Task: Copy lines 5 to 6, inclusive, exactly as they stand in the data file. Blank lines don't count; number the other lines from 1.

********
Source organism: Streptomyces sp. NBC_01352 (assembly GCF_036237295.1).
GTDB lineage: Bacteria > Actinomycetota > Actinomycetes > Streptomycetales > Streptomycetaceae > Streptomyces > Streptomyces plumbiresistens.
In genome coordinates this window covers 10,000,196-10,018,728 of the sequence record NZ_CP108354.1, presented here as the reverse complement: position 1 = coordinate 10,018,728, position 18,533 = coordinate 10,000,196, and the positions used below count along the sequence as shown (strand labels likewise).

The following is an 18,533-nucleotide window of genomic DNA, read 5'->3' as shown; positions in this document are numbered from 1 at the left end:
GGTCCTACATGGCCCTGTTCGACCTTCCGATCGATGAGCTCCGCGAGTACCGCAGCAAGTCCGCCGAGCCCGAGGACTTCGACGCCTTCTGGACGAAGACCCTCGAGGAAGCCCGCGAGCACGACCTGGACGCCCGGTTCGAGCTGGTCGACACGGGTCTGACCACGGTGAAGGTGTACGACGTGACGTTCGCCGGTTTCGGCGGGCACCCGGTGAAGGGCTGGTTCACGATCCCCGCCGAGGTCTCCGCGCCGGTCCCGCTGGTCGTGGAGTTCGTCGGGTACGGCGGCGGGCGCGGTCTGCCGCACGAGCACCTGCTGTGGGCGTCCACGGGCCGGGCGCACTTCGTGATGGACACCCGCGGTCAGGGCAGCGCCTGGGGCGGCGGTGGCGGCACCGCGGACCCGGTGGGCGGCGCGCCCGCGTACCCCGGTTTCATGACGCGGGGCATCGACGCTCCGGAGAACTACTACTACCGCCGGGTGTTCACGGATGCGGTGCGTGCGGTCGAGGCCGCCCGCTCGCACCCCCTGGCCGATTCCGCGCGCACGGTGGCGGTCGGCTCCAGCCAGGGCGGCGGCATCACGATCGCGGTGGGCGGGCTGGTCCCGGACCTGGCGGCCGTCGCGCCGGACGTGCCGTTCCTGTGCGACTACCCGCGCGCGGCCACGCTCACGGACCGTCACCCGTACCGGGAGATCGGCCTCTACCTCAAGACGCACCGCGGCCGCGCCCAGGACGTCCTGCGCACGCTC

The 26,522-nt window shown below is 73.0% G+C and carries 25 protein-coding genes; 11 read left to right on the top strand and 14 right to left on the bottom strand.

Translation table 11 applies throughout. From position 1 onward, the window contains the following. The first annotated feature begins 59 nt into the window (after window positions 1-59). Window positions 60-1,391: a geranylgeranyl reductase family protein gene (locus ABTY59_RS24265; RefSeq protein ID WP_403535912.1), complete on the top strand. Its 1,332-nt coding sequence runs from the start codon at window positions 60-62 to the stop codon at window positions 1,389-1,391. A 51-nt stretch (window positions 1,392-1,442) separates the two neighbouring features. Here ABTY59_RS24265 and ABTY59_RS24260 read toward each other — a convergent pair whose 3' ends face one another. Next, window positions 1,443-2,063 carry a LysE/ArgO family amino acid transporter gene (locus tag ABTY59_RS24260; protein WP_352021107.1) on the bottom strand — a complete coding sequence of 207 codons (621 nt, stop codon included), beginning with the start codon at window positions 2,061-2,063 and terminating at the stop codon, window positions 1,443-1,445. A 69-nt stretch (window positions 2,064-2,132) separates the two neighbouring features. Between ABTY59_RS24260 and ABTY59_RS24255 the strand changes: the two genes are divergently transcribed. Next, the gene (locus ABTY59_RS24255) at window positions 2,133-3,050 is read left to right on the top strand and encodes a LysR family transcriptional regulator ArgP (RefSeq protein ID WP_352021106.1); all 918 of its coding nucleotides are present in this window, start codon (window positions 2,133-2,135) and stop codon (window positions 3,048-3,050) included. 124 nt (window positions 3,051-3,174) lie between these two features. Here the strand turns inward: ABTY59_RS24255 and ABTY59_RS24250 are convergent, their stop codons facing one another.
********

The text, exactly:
GGTCCTACATGGCCCTGTTCGACCTTCCGATCGATGAGCTCCGCGAGTACCGCAGCAAGTCCGCCGAGCCCGAGGACTTCGACGCCTTCTGGACGAAGACCCTCGAGGAAGCCCGCGAGCACGACCTGGACGCCCGGTTCGAGCTGGTCGACACGGGTCTGACCACGGTGAAGGTGTACGACGTGACGTTCGCCGGTTTCGGCGGGCACCCGGTGAAGGGCTGGTTCACGATCCCCGCCGAGGTCTCCGCGCCGGTCCCGCTGGTCGTGGAGTTCGTCGGGTACGGCGGCGGGCGCGGTCTGCCGCACGAGCACCTGCTGTGGGCGTCCACGGGCCGGGCGCACTTCGTGATGGACACCCGCGGTCAGGGCAGCGCCTGGGGCGGCGGTGGCGGCACCGCGGACCCGGTGGGCGGCGCGCCCGCGTACCCCGGTTTCATGACGCGGGGCATCGACGCTCCGGAGAACTACTACTACCGCCGGGTGTTCACGGATGCGGTGCGTGCGGTCGAGGCCGCCCGCTCGCACCCCCTGGCCGATTCCGCGCGCACGGTGGCGGTCGGCTCCAGCCAGGGCGGCGGCATCACGATCGCGGTGGGCGGGCTGGTCCCGGACCTGGCGGCCGTCGCGCCGGACGTGCCGTTCCTGTGCGACTACCCGCGCGCGGCCACGCTCACGGACCGTCACCCGTACCGGGAGATCGGCCTCTACCTCAAGACGCACCGCGGCCGCGCCCAGGACGTCCTGCGCACGCTC

The 26,522-nt window shown below is 73.0% G+C and carries 25 protein-coding genes; 11 read left to right on the top strand and 14 right to left on the bottom strand.